September 16, 2010
Clumps of ring material are revealed along the edge of Saturn's A ring in this image taken during the planet's August 2009 equinox.
The granular appearance of the outer edge of the A ring, first discovered soon after Cassini's orbit insertion, is likely created by gravitational clumping of particles there. As ring particles round the planet in their orbits in this particular region, they become perturbed by the gravitational forcing of Saturn's two moons, Janus and Epimetheus, whose gravitational resonance at the A ring's outer edge periodically forces the particles close together, promoting clumping (see Scrambled Edge). The individual clumps in this image are a few kilometers across, with the largest being about 10 kilometers (6 miles).
This view looks toward the southern side of the rings from about 18 degrees below the ringplane.
The image was taken in visible light with the Cassini spacecraft narrow-angle camera on Aug. 11, 2009. The view was acquired at a distance of approximately 190,000 kilometers (118,000 miles) from Saturn and at a sun-Saturn-spacecraft, or phase, angle of 94 degrees. Image scale is 780 meters (2,560 feet) per pixel.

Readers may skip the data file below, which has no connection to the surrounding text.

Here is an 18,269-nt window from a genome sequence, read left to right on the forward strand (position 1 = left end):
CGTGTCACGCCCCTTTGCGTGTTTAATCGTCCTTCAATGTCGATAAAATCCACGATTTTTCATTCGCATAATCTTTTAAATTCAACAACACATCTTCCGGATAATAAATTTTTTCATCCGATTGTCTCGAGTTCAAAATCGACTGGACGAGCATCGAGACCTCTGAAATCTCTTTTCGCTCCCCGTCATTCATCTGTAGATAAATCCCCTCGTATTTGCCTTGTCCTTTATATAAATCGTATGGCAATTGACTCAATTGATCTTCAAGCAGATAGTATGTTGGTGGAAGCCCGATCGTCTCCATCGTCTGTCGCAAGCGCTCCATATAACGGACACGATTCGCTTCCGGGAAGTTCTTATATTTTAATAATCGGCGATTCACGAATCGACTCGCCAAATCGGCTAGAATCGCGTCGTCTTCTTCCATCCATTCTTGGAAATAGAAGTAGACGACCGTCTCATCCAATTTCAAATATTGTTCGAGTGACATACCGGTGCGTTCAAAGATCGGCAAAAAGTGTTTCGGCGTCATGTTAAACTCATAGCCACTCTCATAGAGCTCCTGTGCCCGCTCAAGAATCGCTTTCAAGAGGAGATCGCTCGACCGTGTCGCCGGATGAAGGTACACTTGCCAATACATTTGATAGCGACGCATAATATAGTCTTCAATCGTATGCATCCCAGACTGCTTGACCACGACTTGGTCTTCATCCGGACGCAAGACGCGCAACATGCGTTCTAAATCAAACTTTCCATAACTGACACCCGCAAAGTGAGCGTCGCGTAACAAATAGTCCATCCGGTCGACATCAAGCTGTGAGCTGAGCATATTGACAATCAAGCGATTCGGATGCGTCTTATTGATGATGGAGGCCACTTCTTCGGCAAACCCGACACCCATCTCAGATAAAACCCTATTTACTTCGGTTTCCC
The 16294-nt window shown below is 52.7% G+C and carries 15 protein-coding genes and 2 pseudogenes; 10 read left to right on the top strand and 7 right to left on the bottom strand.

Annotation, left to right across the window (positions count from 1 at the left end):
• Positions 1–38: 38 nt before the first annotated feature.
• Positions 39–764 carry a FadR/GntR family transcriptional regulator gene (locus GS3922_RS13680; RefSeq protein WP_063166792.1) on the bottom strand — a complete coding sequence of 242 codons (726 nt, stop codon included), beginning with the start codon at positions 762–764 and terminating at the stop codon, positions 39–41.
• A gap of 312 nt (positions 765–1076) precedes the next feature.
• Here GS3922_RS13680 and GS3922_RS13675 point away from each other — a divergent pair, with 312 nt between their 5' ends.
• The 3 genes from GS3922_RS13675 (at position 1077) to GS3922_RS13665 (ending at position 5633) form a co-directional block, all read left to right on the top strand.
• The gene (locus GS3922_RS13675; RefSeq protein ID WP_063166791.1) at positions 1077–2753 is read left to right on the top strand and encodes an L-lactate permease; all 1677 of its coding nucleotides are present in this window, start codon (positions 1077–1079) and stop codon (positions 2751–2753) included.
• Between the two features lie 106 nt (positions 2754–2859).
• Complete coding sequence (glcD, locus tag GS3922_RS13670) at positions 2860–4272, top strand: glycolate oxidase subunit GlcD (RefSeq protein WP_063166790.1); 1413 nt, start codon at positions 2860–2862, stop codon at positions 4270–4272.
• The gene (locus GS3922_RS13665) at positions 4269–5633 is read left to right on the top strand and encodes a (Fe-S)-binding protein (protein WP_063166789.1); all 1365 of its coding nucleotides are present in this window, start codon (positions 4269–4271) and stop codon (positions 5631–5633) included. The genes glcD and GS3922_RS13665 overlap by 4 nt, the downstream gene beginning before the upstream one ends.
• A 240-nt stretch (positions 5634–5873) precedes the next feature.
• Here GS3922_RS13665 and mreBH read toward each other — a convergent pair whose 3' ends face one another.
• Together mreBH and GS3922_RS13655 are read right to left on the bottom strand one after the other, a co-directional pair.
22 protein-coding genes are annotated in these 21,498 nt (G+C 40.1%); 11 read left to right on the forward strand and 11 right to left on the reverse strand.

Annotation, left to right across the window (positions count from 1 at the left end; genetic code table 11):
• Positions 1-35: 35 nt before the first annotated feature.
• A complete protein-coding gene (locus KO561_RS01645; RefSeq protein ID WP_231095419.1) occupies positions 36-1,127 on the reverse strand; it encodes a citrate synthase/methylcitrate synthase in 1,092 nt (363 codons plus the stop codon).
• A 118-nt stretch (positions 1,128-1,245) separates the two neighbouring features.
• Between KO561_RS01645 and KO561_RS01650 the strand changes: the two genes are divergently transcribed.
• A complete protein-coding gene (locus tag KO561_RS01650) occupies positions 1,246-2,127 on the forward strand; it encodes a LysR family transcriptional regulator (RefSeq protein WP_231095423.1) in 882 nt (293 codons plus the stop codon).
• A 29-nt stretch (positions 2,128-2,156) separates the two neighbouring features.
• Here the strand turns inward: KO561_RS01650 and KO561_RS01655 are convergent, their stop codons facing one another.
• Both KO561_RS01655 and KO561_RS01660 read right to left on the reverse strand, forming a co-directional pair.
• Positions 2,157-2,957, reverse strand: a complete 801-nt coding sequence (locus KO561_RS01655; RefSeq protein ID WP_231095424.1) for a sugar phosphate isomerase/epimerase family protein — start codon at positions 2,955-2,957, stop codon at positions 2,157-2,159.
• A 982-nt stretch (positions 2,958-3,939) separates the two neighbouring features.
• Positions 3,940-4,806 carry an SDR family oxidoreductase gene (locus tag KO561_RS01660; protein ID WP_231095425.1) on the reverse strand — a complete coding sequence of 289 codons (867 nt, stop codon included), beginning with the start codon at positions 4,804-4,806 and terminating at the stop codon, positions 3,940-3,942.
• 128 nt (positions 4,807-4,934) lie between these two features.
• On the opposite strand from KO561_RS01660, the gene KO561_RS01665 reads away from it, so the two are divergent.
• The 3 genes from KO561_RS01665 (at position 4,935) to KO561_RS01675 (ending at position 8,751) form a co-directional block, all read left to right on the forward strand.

The Cassini-Huygens mission is a cooperative project of NASA, the European Space Agency and the Italian Space Agency. The Jet Propulsion Laboratory, a division of the California Institute of Technology in Pasadena, manages the mission for NASA's Science Mission Directorate, Washington, D.C. The Cassini orbiter and its two onboard cameras were designed, developed and assembled at JPL. The imaging operations center is based at the Space Science Institute in Boulder, Colo.
Credit: NASA/JPL/Space Science Institute